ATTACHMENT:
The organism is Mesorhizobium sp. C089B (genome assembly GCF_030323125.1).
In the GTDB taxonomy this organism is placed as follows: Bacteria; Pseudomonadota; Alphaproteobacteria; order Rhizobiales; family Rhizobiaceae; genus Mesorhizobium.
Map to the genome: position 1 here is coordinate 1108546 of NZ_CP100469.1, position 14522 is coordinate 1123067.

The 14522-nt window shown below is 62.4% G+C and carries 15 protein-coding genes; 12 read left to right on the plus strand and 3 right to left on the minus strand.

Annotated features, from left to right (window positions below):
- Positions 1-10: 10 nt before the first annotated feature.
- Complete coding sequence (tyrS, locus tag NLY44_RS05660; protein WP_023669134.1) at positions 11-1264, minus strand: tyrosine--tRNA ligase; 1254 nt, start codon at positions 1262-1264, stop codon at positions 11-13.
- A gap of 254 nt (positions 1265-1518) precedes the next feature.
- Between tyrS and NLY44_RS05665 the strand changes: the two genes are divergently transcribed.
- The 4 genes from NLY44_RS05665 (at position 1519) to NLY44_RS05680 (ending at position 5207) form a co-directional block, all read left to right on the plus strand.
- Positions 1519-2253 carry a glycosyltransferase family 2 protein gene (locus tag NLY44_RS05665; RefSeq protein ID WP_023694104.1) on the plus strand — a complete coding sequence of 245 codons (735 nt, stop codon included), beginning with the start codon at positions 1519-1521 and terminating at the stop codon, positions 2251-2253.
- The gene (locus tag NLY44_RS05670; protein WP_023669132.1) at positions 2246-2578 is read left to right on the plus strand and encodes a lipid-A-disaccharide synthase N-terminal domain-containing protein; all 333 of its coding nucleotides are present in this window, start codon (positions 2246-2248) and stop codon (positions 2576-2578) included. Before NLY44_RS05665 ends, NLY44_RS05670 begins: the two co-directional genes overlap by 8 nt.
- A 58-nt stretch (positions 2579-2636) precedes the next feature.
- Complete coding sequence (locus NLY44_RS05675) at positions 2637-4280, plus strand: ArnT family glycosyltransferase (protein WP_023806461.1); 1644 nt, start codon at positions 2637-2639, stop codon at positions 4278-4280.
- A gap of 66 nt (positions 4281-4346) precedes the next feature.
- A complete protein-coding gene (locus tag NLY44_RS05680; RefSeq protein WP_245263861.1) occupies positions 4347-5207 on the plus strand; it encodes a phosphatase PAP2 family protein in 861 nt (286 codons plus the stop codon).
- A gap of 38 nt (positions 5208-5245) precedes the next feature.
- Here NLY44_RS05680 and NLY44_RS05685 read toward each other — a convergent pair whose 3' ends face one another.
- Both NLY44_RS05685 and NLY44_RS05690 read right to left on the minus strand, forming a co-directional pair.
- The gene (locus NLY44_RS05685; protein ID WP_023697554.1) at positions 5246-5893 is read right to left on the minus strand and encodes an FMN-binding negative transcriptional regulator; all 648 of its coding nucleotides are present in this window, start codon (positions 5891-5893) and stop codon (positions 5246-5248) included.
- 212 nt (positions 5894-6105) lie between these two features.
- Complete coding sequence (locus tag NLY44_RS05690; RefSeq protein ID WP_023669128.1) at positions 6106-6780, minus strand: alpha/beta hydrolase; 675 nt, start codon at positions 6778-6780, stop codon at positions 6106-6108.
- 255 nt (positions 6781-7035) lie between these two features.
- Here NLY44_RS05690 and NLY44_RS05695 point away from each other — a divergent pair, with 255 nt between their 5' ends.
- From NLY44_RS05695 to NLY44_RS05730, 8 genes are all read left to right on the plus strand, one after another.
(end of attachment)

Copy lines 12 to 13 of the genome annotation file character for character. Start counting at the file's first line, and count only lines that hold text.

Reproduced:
- The gene (locus tag NLY44_RS05670; protein WP_023669132.1) at positions 2246-2578 is read left to right on the plus strand and encodes a lipid-A-disaccharide synthase N-terminal domain-containing protein; all 333 of its coding nucleotides are present in this window, start codon (positions 2246-2248) and stop codon (positions 2576-2578) included. Before NLY44_RS05665 ends, NLY44_RS05670 begins: the two co-directional genes overlap by 8 nt.
- A 58-nt stretch (positions 2579-2636) precedes the next feature.